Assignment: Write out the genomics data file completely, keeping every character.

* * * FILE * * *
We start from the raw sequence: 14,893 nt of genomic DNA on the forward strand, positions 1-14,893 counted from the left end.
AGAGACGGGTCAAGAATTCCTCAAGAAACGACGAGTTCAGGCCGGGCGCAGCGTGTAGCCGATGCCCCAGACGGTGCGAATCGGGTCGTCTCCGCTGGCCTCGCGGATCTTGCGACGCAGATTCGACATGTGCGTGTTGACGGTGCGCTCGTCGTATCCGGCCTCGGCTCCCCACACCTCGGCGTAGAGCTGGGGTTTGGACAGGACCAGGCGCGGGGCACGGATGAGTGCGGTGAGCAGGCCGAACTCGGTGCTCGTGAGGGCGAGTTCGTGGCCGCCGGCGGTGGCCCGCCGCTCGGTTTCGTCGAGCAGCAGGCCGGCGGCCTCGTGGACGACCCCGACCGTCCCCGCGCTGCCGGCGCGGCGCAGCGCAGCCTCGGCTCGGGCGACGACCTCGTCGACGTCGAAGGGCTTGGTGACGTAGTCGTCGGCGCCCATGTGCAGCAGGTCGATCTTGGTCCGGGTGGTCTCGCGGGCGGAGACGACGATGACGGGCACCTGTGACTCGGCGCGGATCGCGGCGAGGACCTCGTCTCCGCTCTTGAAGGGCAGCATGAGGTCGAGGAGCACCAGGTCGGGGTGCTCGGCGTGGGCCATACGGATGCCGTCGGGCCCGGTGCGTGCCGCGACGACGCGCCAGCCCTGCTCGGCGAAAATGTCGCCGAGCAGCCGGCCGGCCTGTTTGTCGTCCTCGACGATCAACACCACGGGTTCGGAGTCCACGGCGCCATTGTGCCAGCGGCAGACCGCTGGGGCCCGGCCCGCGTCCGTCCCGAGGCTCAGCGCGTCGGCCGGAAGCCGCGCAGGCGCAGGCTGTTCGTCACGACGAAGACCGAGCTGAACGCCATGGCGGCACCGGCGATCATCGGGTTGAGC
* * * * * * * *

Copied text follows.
We start from the raw sequence: 14,893 nt of genomic DNA on the forward strand, positions 1-14,893 counted from the left end.
AGAGACGGGTCAAGAATTCCTCAAGAAACGACGAGTTCAGGCCGGGCGCAGCGTGTAGCCGATGCCCCAGACGGTGCGAATCGGGTCGTCTCCGCTGGCCTCGCGGATCTTGCGACGCAGATTCGACATGTGCGTGTTGACGGTGCGCTCGTCGTATCCGGCCTCGGCTCCCCACACCTCGGCGTAGAGCTGGGGTTTGGACAGGACCAGGCGCGGGGCACGGATGAGTGCGGTGAGCAGGCCGAACTCGGTGCTCGTGAGGGCGAGTTCGTGGCCGCCGGCGGTGGCCCGCCGCTCGGTTTCGTCGAGCAGCAGGCCGGCGGCCTCGTGGACGACCCCGACCGTCCCCGCGCTGCCGGCGCGGCGCAGCGCAGCCTCGGCTCGGGCGACGACCTCGTCGACGTCGAAGGGCTTGGTGACGTAGTCGTCGGCGCCCATGTGCAGCAGGTCGATCTTGGTCCGGGTGGTCTCGCGGGCGGAGACGACGATGACGGGCACCTGTGACTCGGCGCGGATCGCGGCGAGGACCTCGTCTCCGCTCTTGAAGGGCAGCATGAGGTCGAGGAGCACCAGGTCGGGGTGCTCGGCGTGGGCCATACGGATGCCGTCGGGCCCGGTGCGTGCCGCGACGACGCGCCAGCCCTGCTCGGCGAAAATGTCGCCGAGCAGCCGGCCGGCCTGTTTGTCGTCCTCGACGATCAACACCACGGGTTCGGAGTCCACGGCGCCATTGTGCCAGCGGCAGACCGCTGGGGCCCGGCCCGCGTCCGTCCCGAGGCTCAGCGCGTCGGCCGGAAGCCGCGCAGGCGCAGGCTGTTCGTCACGACGAAGACCGAGCTGAACGCCATGGCGGCACCGGCGATCATCGGGTTGAGC